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Your calls urgently needed

Alert date: 
April 20, 2013
Alert body: 

If you have been wondering if there is anything you can do to help this sinking ship, which is called Oregon, I URGE you to call as many Legislators as you possibly can and ask them to please vote NO on Senate bill 833. 

This bill is very thinly veiled with unsubstantiated proclamations of public safety all while ignoring the simple fact that illegal aliens aren't supposed to be in our country at all...let alone driving back and forth to their jobs!

Call Committee members today and tell them you are very disappointed they have voted to advance this bill:

Sen. Lee Beyer (503) 986-1706 sen.leebeyer@state.or.us

Sen Bruce Starr (503) 986-1715 sen.brucestarr@state.or.us (thank him for voting NO)

Sen. Chris Edwards (503) 986-1707 sen.chrisedwards@state.or.us

Sen. Fred Girod (503) 986-1709 sen.fredgirod@state.or.us (thank him for voting NO)

Se. Rod Monroe (503) 986-1724 sen.rodmonroe@state.or.us

Sen. Chuck Thomsen (503) 986-1726 sen.chuckthomsen@state.or.us

Then, call your own Legislator:  http://www.leg.state.or.us/findlegsltr/home.htm and tell them you are a constituent and you do not want this bill to pass.  It's bad for Oregon.

 


 

Cops bust two drug mules on the same bus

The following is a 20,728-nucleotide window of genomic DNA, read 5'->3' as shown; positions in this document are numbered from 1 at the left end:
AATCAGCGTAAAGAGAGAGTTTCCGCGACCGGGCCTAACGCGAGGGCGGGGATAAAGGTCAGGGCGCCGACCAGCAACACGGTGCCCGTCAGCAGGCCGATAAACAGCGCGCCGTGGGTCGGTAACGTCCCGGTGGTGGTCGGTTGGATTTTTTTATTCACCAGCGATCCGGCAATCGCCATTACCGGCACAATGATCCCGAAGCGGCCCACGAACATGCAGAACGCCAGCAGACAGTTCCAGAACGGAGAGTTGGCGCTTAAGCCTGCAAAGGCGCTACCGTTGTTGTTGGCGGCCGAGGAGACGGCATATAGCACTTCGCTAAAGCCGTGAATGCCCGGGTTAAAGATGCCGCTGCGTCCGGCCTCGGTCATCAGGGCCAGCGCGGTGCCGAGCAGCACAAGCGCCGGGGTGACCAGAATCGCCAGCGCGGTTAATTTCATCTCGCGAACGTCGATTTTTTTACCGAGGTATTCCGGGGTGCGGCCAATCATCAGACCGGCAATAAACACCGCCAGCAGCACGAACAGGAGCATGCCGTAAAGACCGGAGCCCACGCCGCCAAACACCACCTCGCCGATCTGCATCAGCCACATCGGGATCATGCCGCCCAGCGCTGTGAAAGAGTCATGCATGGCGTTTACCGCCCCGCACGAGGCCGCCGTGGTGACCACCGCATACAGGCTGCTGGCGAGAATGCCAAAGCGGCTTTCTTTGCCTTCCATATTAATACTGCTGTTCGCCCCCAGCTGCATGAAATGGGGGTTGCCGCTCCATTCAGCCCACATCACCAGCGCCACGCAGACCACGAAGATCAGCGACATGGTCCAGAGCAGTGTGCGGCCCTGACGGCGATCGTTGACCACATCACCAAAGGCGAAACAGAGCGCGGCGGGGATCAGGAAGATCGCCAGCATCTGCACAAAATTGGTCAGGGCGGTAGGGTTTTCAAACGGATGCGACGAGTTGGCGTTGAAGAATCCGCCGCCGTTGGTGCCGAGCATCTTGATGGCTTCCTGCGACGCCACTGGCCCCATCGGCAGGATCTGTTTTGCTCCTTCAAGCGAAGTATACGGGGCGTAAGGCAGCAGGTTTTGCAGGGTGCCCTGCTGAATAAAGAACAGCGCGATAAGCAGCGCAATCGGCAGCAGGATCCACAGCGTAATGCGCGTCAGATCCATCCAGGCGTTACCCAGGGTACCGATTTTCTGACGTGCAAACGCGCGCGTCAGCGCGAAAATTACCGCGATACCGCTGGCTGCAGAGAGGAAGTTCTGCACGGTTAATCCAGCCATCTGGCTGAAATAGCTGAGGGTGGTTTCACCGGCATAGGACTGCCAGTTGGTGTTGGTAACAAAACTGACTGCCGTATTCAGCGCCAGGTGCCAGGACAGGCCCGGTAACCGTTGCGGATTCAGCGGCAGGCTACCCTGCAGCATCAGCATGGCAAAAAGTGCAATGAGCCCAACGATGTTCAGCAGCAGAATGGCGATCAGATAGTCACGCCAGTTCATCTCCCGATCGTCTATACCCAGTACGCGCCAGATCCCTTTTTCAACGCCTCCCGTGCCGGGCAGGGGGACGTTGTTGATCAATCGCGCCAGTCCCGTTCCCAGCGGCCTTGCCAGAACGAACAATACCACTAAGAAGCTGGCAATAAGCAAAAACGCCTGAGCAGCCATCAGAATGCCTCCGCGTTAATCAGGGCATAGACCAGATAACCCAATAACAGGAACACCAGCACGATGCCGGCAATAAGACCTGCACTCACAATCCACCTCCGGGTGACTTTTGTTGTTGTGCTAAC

In what police are calling a startling coincidence, two men with no connection to each other were arrested in Jackson County last week on the same northbound bus, both allegedly hauling pounds of heroin and methamphetamine.

Medford Drug and Gang Enforcement officials said the men were not working with each other. They just happened to get on the same bus in California with bags full of drugs, MADGE Lt. Brett Johnson said.

"We have no reason to believe these two were working with each other because the packaging was totally different and so were the drugs," Johnson said. "It's clear their drugs did not come from the same batch."

MADGE received a tip from federal agents who said Vincente Gomez-Chavez had 4.5 pounds of heroin and 1 pound of meth with him on a bus.

MADGE stopped the bus on April 9 near Phoenix and found Gomez-Chavez's stash, which Johnson said was some of the purest heroin local officers have seen in some time.

"This looked like it was poured directly from the lab and into the bags," Johnson said. "It would be too pure for anyone to use."

Usually heroin is mixed with several other materials to expand its volume and therefore its value, Johnson said.

Johnson said the meth found in Gomez-Chavez's luggage was a potent type of crystal most likely brewed in a super lab in Mexico. Gomez-Chavez would not provide a hometown, but police said they believe he lives in California.

As MADGE was checking the luggage officers learned that another man on the bus also was believed to be moving a load of drugs through the area.

Officers approached Jaime Joel Ruiz-Perez, 27, of Salem, and said they found that he had several plastic containers filled with meth stored on the bus.

The meth was from a different batch than that found on Gomez-Chavez, though it, too, was high quality, Johnson said.

"He had them broken into 11 containers, which equaled about a pound each," Johnson said.

Between the two of them, police figure about $700,000 in drugs was on the bus.

"It just happened that they were two guys on the same bus line with a large amount of drugs," Johnson said. "Whoever was their supplier is not going to be happy to lose that amount of drugs."